The cost of fixing the propulsion issues on the Type 45 Destroyer fleet has been revealed.

In 2015, the Ministry of Defence acknowledged that the vessels propulsion system, specifically, the Northrup Grumman intercooler was experiencing reliability issues, previously reported as nothing more than “teething troubles”.

A staggered refit was also announced, which will involve cutting into the ships’ hulls and fitting additional diesel generation capacity, this has become known as Project Napier.

According to the Royal Institute of Naval Architects:

“Project Napier was established in 2014 with two core work strands. The first of these, known as the Equipment Improvement Plan (EIP), is continuing efforts to enhance system reliability and to meet the original design intent in the near term. The second component of Project Napier is a longer term Power Improvement Plan (PIP), intended to improve overall system resilience by adding upgraded diesel generators to provide the electrical generation capacity required to meet the overwhelming majority of propulsion and ship power requirements without reliance on WR-21.”

Project Napier will cost £280 million.

The reliability issues with the intercooler lead to occasional near-complete power generation failures, temporarily disabling not only propulsion, but power generation for weapons, navigational systems, and other purposes, leaving the ships vulnerable to “total electric failure”.

HMS Daring’s engines failed in the mid-Atlantic in 2010 and had to be repaired in Canada, with further repairs for engine failure in 2012 in Bahrain after it encountered propulsion problems while on patrol off the coast of Kuwait.

In June this year, Ministry of Defence officials admitted that the ships were breaking down because the intercooler could not cope with the warm waters of the Gulf.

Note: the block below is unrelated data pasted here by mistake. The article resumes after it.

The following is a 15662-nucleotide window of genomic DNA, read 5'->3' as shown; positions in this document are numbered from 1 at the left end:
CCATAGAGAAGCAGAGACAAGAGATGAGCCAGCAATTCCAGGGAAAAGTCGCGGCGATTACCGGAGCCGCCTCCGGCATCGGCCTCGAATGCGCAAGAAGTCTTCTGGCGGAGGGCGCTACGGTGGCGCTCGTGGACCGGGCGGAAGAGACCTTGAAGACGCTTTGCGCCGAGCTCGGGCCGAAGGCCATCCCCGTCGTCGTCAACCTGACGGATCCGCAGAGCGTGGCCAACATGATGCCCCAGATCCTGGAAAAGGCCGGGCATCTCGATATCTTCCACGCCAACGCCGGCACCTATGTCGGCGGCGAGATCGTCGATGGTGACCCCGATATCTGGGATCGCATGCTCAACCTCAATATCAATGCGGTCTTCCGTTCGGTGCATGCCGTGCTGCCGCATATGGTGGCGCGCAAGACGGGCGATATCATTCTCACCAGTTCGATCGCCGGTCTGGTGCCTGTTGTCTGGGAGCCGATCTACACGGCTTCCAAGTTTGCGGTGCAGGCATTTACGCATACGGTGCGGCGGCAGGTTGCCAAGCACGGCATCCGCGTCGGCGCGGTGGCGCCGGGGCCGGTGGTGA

Manufacturers Rolls-Royce of the fully functioning, non-problematic turbines said that the intercoolers for the WR-21 had been built as specified, but that conditions in the Middle East were not “in line with these specs”.

The MoD said:

“The Type 45 was designed for world-wide operations, from sub-Arctic to extreme tropical environments, and continues to operate effectively in the Gulf and the South Atlantic all year round.”

Current First Sea Lord Admiral Philip Jones clarified:

“WR-21 gas turbines were designed in extreme hot weather conditions to what we call “gracefully degrade” in their performance, until you get to the point where it goes beyond the temperature at which they would operate… we found that the resilience of the diesel generators and the WR-21 in the ship at the moment was not degrading gracefully; it was degrading catastrophically, so that is what we have had to address.”

It should be noticed that despite the problems, the Royal Navy has been able to deploy Type 45 destroyers in nine-month cycles to the Gulf region where temperatures are high with little fault.


  1. Adm Jones is providing misleading information. The RN hoped/assumed that the WR21’s would degrade gracefully in hot climates because all of their existing gas turbines did. However it was never put into the contract specifications, and it was never tested.

    The Type 45 was specked and contracted in a major hurry because of the late withdrawal of the UK from the European Horizon program. As a consequence, the MoD cut a lot of corners and made some foolish decisions. The major being to select the WR21 straight out of the research laboratory rather than choosing a mature power plant.

    Hoon took that decision based on buying jobs & votes in the UK. Of course he paid the price for that bad decision. Ha, ha, just joking, he didn’t suffer at all, he has a cushy high paying job at Westlands in addition to his generous parliamentary pension. Such is UK procurement.

  2. Whatever led us to this situation, it is paramount that this is rectified as a matter of urgency. T45 has an excellent record serving as a constituent part of different battle groups around the world. It would be tantamount to lunacy to not get at least half of the T45 fleet retrofitted prior to the working up of the new QE carriers. I assume the would not sail for the working up without some escort. They will not have their offensive air combat contingent for some time yet.


  3. Maybe a good time to have another look at adding some strike length missiles to them and making them useful for something in ‘peace time’.

  4. Supply equipment cheap and the MOD will buy it. Put into the contract that you are the only ones who can repair it and you are quids in. Always been like that.

  5. As stated in the article it isn’t as if these ships haven’t been extremely useful vessels for the RN.
    They have been part of major US carrier groups and will do the same job when the QEC come into service in next few years.